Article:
Dacia map cf. Ptolemy (2nd century AD) (Public Domain)
According to Herodotus, who wrote about the Dacians in volume four of his Histories:
“93. …the Getae are the bravest of the Thracians and the most just. 94. They believe they are immortal forever living in the following sense: they think they do not die and that the one who dies joins Zalmoxis, a divine being; some call this same divine being Gebeleizis. Every four years, they send a messenger to Zalmoxis, who is chosen by chance. They ask him to tell Zalmoxis what they want on that occasion. The mission is performed in the following way: men standing there for that purpose hold three spears; other people take the one who is sent to Zalmoxis by his hands and feet and fling him in the air on the spears. If he dies pierced, they think that the divinity is going to help them; if he does not die, it is he who is accused and they declare that he is a bad person. And, after he has been charged, they send another one. The messenger is told the requests while he is still alive. The same Thracians, on other occasions, when he thunders and lightens, shoot with arrows up in the air against the sky and menace the divinity because they think there is no god other than their own.”
Fragment from the Histories (Public Domain)
Herodotus goes on to argue that Zalmoxis was once a real person. In fact, he was a freed slave of the great Greek mathematician Pythagoras. With time, he had become sufficiently wealthy by sharing the knowledge of Pythagoras with the Thracians and decided to build himself an underground chamber.
“When this was finished, he vanished from the sight of the Thracians, and descended into the underground chamber, where he lived for three years, the Thracians wishing him back and mourning him for dead; then in the fourth year he appeared to the Thracians, and thus they came to believe what Zalmoxis had told them. Such is the Greek story about him.”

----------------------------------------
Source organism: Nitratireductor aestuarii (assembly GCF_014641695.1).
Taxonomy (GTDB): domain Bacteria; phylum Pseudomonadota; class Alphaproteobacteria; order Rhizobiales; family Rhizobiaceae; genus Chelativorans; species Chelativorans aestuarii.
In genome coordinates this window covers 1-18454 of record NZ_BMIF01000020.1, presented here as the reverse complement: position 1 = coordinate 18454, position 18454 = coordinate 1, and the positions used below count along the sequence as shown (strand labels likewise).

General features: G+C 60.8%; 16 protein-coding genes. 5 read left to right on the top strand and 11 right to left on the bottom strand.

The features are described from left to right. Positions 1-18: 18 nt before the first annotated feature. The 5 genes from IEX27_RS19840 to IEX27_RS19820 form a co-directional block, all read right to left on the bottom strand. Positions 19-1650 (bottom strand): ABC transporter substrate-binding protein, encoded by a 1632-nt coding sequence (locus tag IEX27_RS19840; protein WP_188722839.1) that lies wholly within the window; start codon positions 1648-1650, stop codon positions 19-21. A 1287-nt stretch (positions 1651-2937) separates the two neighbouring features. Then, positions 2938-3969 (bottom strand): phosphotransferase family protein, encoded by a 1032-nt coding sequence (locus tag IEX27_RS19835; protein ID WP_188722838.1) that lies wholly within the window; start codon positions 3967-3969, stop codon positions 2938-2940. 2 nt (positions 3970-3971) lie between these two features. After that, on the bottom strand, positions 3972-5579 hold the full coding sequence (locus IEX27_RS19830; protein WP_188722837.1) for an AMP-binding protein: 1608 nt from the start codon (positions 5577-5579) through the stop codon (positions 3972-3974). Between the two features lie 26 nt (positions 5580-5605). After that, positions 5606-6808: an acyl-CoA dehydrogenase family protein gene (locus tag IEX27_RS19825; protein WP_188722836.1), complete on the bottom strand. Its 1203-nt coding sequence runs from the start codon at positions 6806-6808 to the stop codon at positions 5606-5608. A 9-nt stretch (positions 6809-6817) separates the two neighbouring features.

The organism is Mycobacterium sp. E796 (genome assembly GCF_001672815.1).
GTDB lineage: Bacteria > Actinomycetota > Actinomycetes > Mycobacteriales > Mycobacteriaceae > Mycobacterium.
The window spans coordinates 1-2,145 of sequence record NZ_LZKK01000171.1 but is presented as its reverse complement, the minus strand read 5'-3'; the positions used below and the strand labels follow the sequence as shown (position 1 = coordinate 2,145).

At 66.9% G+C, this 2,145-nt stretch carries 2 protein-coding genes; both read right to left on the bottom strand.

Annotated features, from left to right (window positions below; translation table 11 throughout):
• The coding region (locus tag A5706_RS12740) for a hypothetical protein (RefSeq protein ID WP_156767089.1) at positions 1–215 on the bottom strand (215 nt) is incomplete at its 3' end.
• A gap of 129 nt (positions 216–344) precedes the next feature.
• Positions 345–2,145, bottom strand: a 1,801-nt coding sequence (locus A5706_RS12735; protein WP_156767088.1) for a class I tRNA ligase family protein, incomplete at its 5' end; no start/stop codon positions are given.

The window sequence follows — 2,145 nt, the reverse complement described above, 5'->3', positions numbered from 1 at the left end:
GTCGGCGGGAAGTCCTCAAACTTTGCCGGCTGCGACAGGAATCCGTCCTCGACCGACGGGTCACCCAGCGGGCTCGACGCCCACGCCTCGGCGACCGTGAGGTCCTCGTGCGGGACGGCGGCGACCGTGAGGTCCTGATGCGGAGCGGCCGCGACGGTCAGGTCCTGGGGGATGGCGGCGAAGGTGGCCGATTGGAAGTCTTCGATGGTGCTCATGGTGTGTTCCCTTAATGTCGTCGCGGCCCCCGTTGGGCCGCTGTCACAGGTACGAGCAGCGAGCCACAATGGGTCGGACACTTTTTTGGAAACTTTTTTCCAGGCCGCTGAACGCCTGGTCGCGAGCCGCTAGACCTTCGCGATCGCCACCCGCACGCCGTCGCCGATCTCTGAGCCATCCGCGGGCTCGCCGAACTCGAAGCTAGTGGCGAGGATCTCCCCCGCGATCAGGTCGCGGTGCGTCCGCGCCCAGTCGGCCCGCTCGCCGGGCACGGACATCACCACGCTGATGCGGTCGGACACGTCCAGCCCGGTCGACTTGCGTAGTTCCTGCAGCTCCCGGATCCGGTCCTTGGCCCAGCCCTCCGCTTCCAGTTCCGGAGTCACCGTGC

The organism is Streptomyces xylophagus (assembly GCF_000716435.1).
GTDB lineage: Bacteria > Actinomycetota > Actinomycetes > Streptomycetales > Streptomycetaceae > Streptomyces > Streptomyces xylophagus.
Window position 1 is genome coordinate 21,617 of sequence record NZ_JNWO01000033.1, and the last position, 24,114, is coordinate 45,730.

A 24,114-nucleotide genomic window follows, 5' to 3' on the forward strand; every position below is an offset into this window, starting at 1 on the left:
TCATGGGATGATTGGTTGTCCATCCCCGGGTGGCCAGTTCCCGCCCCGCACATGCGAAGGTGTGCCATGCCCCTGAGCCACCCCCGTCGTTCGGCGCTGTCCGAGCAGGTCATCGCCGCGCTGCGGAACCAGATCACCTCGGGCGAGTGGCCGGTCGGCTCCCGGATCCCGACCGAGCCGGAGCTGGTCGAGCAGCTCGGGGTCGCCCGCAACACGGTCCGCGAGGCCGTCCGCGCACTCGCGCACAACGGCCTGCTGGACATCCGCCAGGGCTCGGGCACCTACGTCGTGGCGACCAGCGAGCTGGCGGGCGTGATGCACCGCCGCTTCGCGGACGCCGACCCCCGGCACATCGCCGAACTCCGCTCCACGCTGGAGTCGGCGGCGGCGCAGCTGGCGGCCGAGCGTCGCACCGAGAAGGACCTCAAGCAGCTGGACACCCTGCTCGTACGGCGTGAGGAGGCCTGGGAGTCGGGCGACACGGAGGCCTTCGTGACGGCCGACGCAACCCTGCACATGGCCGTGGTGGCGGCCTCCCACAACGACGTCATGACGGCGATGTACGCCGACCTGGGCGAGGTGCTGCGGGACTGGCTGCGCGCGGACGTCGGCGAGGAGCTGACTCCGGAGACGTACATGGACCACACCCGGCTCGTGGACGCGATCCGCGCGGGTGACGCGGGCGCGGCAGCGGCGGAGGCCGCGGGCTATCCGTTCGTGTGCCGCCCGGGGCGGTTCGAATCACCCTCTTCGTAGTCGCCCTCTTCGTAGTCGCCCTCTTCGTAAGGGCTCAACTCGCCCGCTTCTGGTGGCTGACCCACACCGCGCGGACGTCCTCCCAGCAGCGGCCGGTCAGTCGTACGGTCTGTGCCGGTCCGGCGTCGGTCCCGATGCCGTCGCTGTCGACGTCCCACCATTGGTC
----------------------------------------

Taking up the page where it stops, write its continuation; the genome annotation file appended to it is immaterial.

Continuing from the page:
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Scholars are not certain if Herodotus is a trustworthy source for accurate information about the ancient traditions of the people of Romania. Still, there is evidence of a Romanian legend that the local deity, Zamolxis, lived within the mountains and frequently vanished deep within the hidden caverns to consult with his oracles.
A tomb painting at the Aleksandrovska Grobnitsa (Bulgaria), which possibly depicts Zalmoxis (Public Domain)
As one can gather, no much is known about the beautiful Bucegi Mountains. What little information there is about the history of the mountains revolves around ancient hearsay and modern-day conspiracies.
Day, Simon. The Secret of Secrets: The Bucegi Mountain Secrets. Publication. Hidden From Humanity, 2013. Web. http://hiddenfromhumanity.com/Bucegi.pdf
Dennis. “Is There Any Truth Behind the Bucegi Mountain Discovery?” Top Secret Writers. Top Secret Writers, 24 Dec. 2012. Web. http://www.topsecretwriters.com/2012/12/is-there-any-truth-behind-the-bucegi-mountain-discovery/
Eliade, Mircea. “Zalmoxis, The God Of The Gatae.” From Primitives to Zen. Nebulous Cargo Productions, 1996. Web. http://www.mircea-eliade.com/from-primitives-to-zen/036.html